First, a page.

Mathis v. Eli Lilly and Co., 577 F. Supp. 35 (E.D. Tenn. 1981)

US District Court for the Eastern District of Tennessee - 577 F. Supp. 35 (E.D. Tenn. 1981)
October 15, 1981

577 F. Supp. 35 (1981)

Jennifer Kay Brumit MATHIS, et vir., Plaintiffs,
v.
ELI LILLY AND COMPANY, Defendant.

No. CIV-2-81-169.

United States District Court, E.D. Tennessee, Northeastern Division.

October 15, 1981.

*36 Samuel B. Miller, II, Johnson City, Tenn., for plaintiffs.

J. Paul Coleman, Johnson City, Tenn., and Timothy A. Pratt, Kansas City, Mo., for defendant.

 
MEMORANDUM OPINION AND ORDER

NEESE, District Judge.

This is a diversity of citizenship products-liability action in which damages are sought for personal injury and loss of consortium. 28 U.S.C. §§ 1332(a) (1), (c), 1441(a). The defendant moved for a summary judgment, Rule 56(b), Federal Rules of Civil Procedure, on the ground that the claims of the plaintiffs are barred by the applicable statute of limitation. Such motion has merit.

This action is governed by the law of Tennessee. 28 U.S.C. § 1652; Erie R. Co. v. Tompkins (1938), 304 U.S. 64, 78, 58 S. Ct. 817, 822, 82 L. Ed. 1188, 1194. Under that law, this action must have been commenced inter alia "* * * within ten (10) years from the date on which the product was first purchased for use or consumption * * *." T.C.A. § 29-28-103(a), formerly T.C.A. § 23-3703.

It is not disputed herein that this action was not commenced within such 10-year period.[1] Nonetheless, the plaintiffs argue that such statute of limitation is unconstitutional.

The plaintiffs set forth their constitutional theories in a 6-page brief. What they appear to overlook, however, is that this Court (per Chief Judge Wilson) has already rejected those same arguments and upheld against constitutional attack the foregoing period of limitation.[2]Buckner v. GAF Corp., D.C.Tenn. (1979), 495 F. Supp. 351. Such ruling was affirmed recently by the Court of Appeals for this Circuit "* * * on the basis of the opinion of Judge Wilson." Order of May 11, 1981 in no. 80-5329.

It is recognized that application of the 10-year period of limitations herein may well operate to bar the claims of the plaintiffs prior to the date of the injury or its *37 discovery. "* * * `This conclusion is harsh, but it is demanded under the statutory scheme.' * * *" Ibid., 495 F. Supp. at 355, quoting from Watts v. Putnam County (Tenn., 1975), 525 S.W.2d 488, 492.

It is well-settled that statutes of limitation are vital to the welfare of society and favored in the law. Wood v. Carpenter (1879), 101 U.S. 135, 25 L. Ed. 807, 808. They "* * * are not simply technicalities. On the contrary, they have long been respected as fundamental to a well-ordered judicial system. * * *" Board of Regents v. Tomanio (1980), 446 U.S. 478, 487, 100 S. Ct. 1790, 1796, 64 L. Ed. 2d 440, 449[3]. A loss is inherent in any period of limitation; such periods are established to cut-off rights, justifiable or not, that might otherwise be asserted and they must be strictly adhered to by the judiciary. Kavanagh v. Noble (1947), 332 U.S. 535, 539, 68 S. Ct. 235, 237, 92 L. Ed. 150, 153 (headnote 2).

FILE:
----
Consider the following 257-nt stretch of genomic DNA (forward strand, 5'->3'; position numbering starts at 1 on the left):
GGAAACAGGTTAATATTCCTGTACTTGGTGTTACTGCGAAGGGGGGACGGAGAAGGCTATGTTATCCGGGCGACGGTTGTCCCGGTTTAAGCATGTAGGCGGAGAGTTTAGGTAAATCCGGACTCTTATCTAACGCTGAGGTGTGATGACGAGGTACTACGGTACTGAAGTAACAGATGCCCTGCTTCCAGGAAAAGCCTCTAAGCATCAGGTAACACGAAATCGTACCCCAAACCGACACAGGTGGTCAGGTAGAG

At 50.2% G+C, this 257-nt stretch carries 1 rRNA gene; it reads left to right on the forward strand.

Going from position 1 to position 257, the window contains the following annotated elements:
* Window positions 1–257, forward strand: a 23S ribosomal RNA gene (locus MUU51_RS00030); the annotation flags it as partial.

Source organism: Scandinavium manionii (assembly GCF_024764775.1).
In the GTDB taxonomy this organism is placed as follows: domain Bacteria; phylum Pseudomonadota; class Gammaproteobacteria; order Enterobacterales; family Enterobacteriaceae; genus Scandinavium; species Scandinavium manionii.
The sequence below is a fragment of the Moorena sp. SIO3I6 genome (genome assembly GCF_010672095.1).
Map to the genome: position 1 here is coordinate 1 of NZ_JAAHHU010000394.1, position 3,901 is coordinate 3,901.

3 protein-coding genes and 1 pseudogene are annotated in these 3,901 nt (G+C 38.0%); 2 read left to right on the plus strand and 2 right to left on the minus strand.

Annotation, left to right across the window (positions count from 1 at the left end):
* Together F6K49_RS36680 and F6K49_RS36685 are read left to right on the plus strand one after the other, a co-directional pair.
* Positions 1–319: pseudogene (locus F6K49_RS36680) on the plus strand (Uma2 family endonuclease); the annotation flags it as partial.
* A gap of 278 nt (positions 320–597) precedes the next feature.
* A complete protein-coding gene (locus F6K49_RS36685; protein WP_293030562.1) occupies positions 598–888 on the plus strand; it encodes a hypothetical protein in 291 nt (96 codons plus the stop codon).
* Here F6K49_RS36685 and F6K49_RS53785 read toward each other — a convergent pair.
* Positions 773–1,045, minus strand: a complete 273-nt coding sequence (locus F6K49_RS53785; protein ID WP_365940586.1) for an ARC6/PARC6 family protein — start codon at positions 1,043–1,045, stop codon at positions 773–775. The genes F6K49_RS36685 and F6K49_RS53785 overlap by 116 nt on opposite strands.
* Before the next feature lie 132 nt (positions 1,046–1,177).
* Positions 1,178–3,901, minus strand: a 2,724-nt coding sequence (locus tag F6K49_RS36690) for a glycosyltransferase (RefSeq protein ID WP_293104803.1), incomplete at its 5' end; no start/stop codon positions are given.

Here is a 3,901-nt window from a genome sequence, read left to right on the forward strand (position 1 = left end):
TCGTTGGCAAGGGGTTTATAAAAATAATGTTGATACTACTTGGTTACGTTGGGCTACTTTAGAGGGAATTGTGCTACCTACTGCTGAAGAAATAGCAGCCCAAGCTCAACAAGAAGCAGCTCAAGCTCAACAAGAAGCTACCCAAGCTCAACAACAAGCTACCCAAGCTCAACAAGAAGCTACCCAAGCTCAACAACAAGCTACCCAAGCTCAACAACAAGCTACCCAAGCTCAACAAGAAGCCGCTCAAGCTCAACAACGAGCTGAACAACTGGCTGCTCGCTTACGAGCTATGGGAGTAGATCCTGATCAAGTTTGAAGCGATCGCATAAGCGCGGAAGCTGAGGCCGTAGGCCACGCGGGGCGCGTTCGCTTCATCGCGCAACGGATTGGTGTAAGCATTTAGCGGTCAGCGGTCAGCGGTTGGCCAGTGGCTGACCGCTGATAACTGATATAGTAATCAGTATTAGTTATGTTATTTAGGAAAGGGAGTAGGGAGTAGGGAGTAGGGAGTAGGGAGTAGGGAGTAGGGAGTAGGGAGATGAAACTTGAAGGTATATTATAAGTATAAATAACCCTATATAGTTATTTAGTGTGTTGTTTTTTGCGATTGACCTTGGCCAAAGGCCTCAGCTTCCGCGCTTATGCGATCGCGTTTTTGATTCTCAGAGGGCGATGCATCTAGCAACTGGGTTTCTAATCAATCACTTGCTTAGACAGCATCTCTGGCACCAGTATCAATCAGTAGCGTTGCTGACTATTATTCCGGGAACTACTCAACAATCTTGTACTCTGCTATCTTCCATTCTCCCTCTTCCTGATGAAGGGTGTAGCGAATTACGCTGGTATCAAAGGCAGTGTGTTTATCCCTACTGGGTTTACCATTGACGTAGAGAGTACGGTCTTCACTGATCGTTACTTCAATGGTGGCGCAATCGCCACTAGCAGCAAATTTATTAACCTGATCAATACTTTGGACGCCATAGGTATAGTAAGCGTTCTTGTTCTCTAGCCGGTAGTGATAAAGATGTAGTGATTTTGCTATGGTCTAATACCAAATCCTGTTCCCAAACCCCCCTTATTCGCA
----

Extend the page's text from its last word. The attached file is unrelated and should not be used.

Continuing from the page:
Any remedy for the inequities resulting from the application of a statute of limitation must be provided by the legislature, not the courts. Idem. The Tennessee General Assembly has created an exception to the periods of limitation of T.C.A. § 29-28-103(a) for actions resulting from exposure to asbestos. See T.C.A. § 29-28-103(b). Such legislative body has not opted to create a similar exception for actions resulting from exposure to diethylstilbestrol. This Court lacks the power to insert in the statute of limitation such an exception. McIver v. Ragan (1816), 15 U.S. (2 Wheat.) 25, 29, 4 L. Ed. 175, 177 (Marshall, C.J.); Peak v. Buck (1873), 62 Tenn. (3 Baxt.) 71, 73; see Akron Presform Mold Company v. McNeil Corporation, C.A. 6th (1974), 496 F.2d 230, 233[4], certiorari denied (1974), 419 U.S. 997, 95 S. Ct. 310, 42 L. Ed. 2d 270.

There being no genuine issue of material fact extant between the parties herein, and the defendant being entitled to a judgment as a matter of law, its motion for summary judgment hereby is

GRANTED. Rule 56(c), Federal Rules of Civil Procedure. Summary judgment will enter that the plaintiffs take nothing from the defendant herein.

NOTES

[1] The poor draftsmanship and punctuation used in this statute makes its construction and application as to minors somewhat challenging. The plaintiffs interpret it as permitting this action to have been commenced within 1 year after the female plaintiff attained the age of majority, even though the 10-year period had long since expired. Even under this view of the statute, the plaintiffs recognize that the period in which they could have brought this action had run on October 18, 1974, one year following her 18th birthday.

[2] Other district judges have granted summary judgment to defendants on the ground that the particular action is barred by the 10-year period of limitation. See Hinton v. Tennessee River Pulp & Paper Co., D.C.Ala. (1981), 510 F. Supp. 180; Wilson v. Dake Corp., D.C.Tenn. (1980), 497 F. Supp. 1339. In neither of these decisions, however, was the constitutional issue addressed.